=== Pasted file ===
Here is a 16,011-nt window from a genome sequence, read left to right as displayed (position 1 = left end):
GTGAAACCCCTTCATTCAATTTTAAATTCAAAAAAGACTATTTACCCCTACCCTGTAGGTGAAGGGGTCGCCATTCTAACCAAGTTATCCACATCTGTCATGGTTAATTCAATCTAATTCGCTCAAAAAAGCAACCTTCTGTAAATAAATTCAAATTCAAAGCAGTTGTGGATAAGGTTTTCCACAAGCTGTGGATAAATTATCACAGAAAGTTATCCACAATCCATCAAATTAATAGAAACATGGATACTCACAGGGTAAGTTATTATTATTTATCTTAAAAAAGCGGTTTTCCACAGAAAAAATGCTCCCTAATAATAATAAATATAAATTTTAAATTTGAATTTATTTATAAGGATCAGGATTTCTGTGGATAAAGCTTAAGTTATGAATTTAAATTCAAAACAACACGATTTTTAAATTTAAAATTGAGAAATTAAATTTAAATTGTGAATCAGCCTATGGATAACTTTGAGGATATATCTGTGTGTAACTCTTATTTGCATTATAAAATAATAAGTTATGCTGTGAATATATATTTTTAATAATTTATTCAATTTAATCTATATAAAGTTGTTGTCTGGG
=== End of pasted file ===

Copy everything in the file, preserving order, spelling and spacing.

Here is a 16,011-nt window from a genome sequence, read left to right as displayed (position 1 = left end):
GTGAAACCCCTTCATTCAATTTTAAATTCAAAAAAGACTATTTACCCCTACCCTGTAGGTGAAGGGGTCGCCATTCTAACCAAGTTATCCACATCTGTCATGGTTAATTCAATCTAATTCGCTCAAAAAAGCAACCTTCTGTAAATAAATTCAAATTCAAAGCAGTTGTGGATAAGGTTTTCCACAAGCTGTGGATAAATTATCACAGAAAGTTATCCACAATCCATCAAATTAATAGAAACATGGATACTCACAGGGTAAGTTATTATTATTTATCTTAAAAAAGCGGTTTTCCACAGAAAAAATGCTCCCTAATAATAATAAATATAAATTTTAAATTTGAATTTATTTATAAGGATCAGGATTTCTGTGGATAAAGCTTAAGTTATGAATTTAAATTCAAAACAACACGATTTTTAAATTTAAAATTGAGAAATTAAATTTAAATTGTGAATCAGCCTATGGATAACTTTGAGGATATATCTGTGTGTAACTCTTATTTGCATTATAAAATAATAAGTTATGCTGTGAATATATATTTTTAATAATTTATTCAATTTAATCTATATAAAGTTGTTGTCTGGG